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New OHHS sports medicine facilities named for Pete Hulswit
Pete Hulswit, a 30-year volunteer for the Oak Harbor School District sports medicine program, was recognized posthumously Friday, Oct. 23, when the new athletic training facilities at the high school were named in his honor.
At the dedication ceremony, current Oak Harbor High School sports medicine instructor Trevor Reed said, “I would like to thank Pete for getting this program started. Now we have a first-rate facility for our first-rate athletes.”
Hulswit, a native of the Netherlands, completed his instruction for physical training and massage in 1939. From 1939-42 he helped with the Dutch Resistance during World War II. He was betrayed to the Germans in 1942 and held at a concentration camp until being liberated in 1945.
Hulswit said his knowledge in physical therapy helped him survive his ordeal.
In 1957 Hulswit moved to the United States and settled in Oak Harbor.
Hulswit was the beginning of the sports medicine program at Oak Harbor High School. In 1970 then-track coach Eric Lindberg heard about Hulswit’s “magic hands” through a parent of one of his athletes and asked him to work on an injured runner. The following season Hulswit, according to Lindberg, “mothered two of his injured quarter-milers” through late-season injuries and enabled them to compete at the state meet where they teamed up with two other Wildcats to capture the state mile relay championship.
For the next 20 years Hulswit was a fixture in the OHHS training room.
Dr. Warren Howe, a local physician at the time and current team physician for Western Washington University athletics, began working with Oak Harbor athletes in 1971, and he teamed with Hulswit to develop Oak Harbor’s first sports medicine program.
Hulswit worked with all athletes, particularly those in wrestling, track, and football. He attended every state wrestling championship beginning in 1974 and most state track events. Hulswit’s reputation for helping athletes with his massage therapy began to grow outside Oak Harbor, according to Howe. He said, “He was known island wide, state wide, even internationally.”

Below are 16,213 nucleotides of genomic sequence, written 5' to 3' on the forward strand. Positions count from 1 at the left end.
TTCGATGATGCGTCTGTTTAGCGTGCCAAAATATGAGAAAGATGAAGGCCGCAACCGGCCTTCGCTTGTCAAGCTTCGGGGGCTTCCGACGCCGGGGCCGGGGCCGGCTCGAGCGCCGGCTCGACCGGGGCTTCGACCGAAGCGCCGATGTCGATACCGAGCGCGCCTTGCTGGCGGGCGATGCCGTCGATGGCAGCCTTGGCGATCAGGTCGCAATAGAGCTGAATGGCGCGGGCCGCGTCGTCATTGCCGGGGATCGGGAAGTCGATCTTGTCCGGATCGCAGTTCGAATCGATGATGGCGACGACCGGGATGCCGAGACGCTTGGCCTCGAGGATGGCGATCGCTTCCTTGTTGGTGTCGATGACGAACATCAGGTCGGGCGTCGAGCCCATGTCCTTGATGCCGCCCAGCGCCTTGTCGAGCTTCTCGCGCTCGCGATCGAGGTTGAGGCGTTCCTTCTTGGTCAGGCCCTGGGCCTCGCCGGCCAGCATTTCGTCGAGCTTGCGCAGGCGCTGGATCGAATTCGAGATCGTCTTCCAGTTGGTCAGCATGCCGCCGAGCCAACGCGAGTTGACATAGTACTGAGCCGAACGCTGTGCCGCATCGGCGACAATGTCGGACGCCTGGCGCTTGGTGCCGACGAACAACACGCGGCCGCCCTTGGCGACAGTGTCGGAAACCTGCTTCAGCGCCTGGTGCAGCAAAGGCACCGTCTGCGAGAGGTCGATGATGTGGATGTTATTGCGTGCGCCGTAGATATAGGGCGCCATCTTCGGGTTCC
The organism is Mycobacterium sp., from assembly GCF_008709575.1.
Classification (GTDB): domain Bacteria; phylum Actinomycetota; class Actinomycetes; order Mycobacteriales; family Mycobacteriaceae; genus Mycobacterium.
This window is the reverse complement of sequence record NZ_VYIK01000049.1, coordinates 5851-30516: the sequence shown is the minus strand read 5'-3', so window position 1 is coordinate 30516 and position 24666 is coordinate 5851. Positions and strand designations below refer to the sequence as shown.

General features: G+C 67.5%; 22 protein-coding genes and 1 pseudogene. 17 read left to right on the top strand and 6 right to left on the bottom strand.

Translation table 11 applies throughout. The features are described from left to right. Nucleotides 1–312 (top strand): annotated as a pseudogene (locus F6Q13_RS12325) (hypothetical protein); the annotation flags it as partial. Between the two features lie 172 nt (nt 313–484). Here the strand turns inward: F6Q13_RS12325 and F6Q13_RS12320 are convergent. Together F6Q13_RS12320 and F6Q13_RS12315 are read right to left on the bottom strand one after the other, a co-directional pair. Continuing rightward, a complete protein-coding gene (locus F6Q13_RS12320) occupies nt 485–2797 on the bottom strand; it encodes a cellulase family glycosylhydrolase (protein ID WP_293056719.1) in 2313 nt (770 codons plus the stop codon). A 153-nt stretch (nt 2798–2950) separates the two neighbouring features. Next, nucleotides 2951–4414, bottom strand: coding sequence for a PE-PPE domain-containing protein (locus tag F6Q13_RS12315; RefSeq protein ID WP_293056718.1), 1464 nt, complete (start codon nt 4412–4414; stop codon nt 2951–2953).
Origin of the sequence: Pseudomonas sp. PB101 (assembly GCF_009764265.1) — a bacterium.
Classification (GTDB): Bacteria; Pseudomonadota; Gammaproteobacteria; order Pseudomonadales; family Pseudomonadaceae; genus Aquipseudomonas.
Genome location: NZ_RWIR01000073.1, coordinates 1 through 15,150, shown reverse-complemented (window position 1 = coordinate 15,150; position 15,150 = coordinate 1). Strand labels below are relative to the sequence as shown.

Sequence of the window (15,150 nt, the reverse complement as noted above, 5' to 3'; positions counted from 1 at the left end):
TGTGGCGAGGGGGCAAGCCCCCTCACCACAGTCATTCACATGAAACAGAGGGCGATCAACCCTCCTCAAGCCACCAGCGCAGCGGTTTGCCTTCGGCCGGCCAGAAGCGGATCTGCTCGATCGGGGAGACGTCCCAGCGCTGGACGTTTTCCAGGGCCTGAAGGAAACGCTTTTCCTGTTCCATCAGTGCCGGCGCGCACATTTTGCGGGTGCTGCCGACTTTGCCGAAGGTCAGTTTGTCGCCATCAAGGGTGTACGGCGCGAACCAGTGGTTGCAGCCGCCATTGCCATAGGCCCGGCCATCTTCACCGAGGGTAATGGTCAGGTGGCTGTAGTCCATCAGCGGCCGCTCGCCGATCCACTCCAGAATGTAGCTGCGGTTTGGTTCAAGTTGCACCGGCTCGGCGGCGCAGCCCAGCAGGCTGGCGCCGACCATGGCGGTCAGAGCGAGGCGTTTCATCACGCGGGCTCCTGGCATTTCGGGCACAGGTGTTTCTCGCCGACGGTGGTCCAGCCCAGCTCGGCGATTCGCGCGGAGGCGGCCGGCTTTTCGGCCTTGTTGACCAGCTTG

Former Oak Harbor High School wrestling coach Rich Linsenmayer said, “Pete had great hands, but he had the greatest heart I have ever seen.”
At state meets Hulswit would work on any athlete, not just Oak Harbor’s, who requested his assistance. Howe said, “A lot of athletes would not have been able to compete without him."
One athlete Hulswit worked with at the state track meet was Lincoln of Tacoma runner Keith Tinner. With Hulswit's help, according to Lindberg, Tinner won four individual titles.
Tinner went on to run for the University of Washington and mentioned Hulswit's work to head Husky coach Ken Shannon. For several years Shannon brought injured athletes to Oak Harbor to be worked on by Hulswit.
In 1999 Hulswit was inducted in the Washington State High School Wrestling Coaches Association Hall of Fame as a contributor to the sport. He was also honored by District I (all high schools from North Seattle to the Canadian border) for his work with high school athletes.
Hulswit’s touch on athletes was more than physical. Scott Peck, Oak Harbor graduate and current sports medicine instructor at Olympic High School, has twice been named Sports Medicine Instructor of the Year (1997, 2009). He was a student trainer under the instruction of Howe and Hulswit from 1976-80.
Peck said, “Pete was very instrumental in my career choice of sports medicine and athletic training. He was my mentor and very good friend who always had time to teach me the care of injuries through his hands. Looking back over 30 years, Pete was one of the driving forces that pushed me into the medical profession. His work ethic, positive demeanor, dedication, and willingness to help others inspired me.”
The new training facilities at Oak Harbor High School are three times the size of the current location, according to Reed, and should be ready for use in December.
Fittingly, these new facilities have Hulswit’s name over them. Howe said, “There are a few things in life that feel genuinely right. This feels genuinely right.”